Reading all his suggestions wouldn't do you any harm I suppose, but what good did it do Harry? He simply trumpets the same puerile semi- paranoid delusions, steeped in a profound ignorance of economics, management, and, well, everything outside the library as his first year students, only with better spelling. He reminds me of the kind of person standing on the corner forty years ago with mimeograph ink all over his hands handing out screeds against, well, he was really against it, whatever it was, I'm telling you.

The lamebrain idea that wisdom is a form of mental weightlifting, whether or not you learned something worthwhile or just memorized the phonebook, would be funny if this guy was still on the street screeching "The world will end yesterday!" and making passersby miss the nice Hare Krishna that used to work that corner. But he's been given authority over the education of bright children, and they're going to end up smoking dope and reading Howard Zinn books and working behind the counter at Kinko's instead of getting real jobs with the man and paying for my Social Security retirement.

And when I'm retired, I'm going to read the rest of those books.

Or garden.

 
At 11:05 PM, December 18, 2005, Blogger David Thomson said...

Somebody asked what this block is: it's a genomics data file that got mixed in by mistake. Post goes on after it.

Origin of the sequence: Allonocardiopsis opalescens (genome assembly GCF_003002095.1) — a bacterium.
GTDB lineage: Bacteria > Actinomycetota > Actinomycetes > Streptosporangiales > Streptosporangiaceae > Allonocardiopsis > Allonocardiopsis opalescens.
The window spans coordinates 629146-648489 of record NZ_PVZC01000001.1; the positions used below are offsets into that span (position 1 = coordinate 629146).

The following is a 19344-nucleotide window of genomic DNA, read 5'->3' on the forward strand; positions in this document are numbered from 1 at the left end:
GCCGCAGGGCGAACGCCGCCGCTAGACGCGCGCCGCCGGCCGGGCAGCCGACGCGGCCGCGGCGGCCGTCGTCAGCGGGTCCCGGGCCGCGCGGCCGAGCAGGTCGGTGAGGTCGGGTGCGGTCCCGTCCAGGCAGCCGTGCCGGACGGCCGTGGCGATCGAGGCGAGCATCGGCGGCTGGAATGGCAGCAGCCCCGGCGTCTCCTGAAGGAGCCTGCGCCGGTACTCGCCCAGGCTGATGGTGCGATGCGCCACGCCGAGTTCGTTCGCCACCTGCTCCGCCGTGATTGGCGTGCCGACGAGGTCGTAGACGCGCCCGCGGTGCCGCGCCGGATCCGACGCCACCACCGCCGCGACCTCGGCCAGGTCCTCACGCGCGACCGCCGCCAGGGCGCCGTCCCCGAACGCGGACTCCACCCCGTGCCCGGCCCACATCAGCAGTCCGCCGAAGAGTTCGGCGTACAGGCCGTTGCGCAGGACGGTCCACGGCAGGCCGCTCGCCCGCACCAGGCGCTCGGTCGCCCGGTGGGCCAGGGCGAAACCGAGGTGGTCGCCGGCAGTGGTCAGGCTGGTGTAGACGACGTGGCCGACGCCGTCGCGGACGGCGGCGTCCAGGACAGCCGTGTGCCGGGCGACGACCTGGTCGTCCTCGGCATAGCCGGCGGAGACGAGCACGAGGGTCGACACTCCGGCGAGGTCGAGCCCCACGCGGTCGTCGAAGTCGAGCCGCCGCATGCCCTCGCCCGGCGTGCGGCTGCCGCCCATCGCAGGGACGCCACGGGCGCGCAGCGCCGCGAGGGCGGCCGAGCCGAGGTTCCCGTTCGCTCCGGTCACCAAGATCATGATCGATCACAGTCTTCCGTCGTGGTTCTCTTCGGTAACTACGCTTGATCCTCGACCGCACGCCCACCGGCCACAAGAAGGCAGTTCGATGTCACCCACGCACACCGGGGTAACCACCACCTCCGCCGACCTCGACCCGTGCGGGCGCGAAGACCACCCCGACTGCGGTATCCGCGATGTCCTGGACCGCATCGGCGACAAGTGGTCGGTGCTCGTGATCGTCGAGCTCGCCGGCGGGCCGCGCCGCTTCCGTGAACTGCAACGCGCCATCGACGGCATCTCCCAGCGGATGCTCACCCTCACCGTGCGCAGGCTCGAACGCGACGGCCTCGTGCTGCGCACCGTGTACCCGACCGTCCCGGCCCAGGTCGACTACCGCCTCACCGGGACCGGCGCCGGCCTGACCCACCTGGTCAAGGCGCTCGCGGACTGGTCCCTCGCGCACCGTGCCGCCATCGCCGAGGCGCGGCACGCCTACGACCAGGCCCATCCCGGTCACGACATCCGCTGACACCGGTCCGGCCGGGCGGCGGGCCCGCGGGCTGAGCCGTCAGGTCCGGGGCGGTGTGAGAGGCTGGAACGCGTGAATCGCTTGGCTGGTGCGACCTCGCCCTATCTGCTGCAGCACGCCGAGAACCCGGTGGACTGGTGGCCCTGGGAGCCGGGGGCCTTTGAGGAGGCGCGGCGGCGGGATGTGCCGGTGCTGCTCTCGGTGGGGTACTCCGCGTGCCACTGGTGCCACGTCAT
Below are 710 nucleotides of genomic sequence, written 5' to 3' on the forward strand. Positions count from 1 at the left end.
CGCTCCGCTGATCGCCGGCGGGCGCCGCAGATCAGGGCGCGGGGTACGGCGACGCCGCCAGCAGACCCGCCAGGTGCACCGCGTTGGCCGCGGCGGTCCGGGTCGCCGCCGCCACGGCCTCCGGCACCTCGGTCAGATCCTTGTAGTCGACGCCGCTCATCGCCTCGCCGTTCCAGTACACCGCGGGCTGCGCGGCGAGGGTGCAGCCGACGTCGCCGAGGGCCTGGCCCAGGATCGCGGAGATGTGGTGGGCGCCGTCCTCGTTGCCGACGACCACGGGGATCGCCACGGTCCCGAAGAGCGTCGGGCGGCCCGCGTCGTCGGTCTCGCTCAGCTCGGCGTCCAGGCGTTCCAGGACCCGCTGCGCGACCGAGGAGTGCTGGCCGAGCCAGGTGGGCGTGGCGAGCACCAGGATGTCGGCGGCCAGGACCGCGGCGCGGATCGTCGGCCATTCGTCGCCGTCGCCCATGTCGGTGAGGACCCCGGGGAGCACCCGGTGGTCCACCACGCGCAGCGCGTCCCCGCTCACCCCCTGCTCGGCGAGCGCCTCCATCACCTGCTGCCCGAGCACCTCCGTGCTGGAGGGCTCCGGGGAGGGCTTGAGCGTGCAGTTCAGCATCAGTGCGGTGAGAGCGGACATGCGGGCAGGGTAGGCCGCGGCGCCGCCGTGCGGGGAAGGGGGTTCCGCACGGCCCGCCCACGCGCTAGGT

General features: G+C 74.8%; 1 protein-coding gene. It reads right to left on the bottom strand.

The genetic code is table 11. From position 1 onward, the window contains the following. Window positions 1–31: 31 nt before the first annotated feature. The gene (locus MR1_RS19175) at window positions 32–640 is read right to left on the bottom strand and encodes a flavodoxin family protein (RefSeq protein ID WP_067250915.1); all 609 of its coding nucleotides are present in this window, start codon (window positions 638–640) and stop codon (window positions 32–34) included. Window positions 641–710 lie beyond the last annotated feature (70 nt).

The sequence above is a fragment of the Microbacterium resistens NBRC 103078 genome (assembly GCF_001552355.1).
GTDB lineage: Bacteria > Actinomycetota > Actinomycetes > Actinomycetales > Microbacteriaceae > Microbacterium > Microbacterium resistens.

"Clueless, clueless, clueless. No wonder Bloom thinks you're a bunch of philistines."

I also have bad breath and refuse to use underarm deodorant.

 
At 11:12 PM, December 18, 2005, Blogger Pancho said...

profiteers of our Iraq crusade are big oil (House of Bush/House of Saud)

What a bunch of blather which, of course, the average uneducated reader may assume to be true just because it is in print and uttered by an "academic".

The Bush's, even in their oil business heyday, could never be considered "Big Oil" nor would they want to be. They were proud independents. My wife was the Presidents secretary during many of his days in the oil business. George was known for his frugality, from his old clothes down to his office space which was in an older building furnished with used desks. Unless he owns Big Oil stock, like millions of average Americans, I know of now direct connection to the oil business these days.

 
At 11:37 PM, December 18, 2005, Blogger AcademicElephant said...

You know, they keep saying Bush is stupid, and then someone like Bloom writes with a straight face:

"The economist-journalist Paul Krugman..."

Pot...meet kettle?

 
At 12:26 AM, December 19, 2005, Anonymous Gerard Van der Leun said...

The standard issue view that Bush is stupid is, of course, neither new nor illuminating. It has been the First Commandment of the "Real Citizens" of the US since well before the election of 2000. It reads, "Thou shalt always believe that Bush is dumb."

Questioning commandments is not allowed so exactly how a man becomes President (the most arduous job interview in history) without being intelligent is never even asked. It can't be asked since the answer is "He can't" and that brings down the whole house of cards they have piled up halfway to heaven.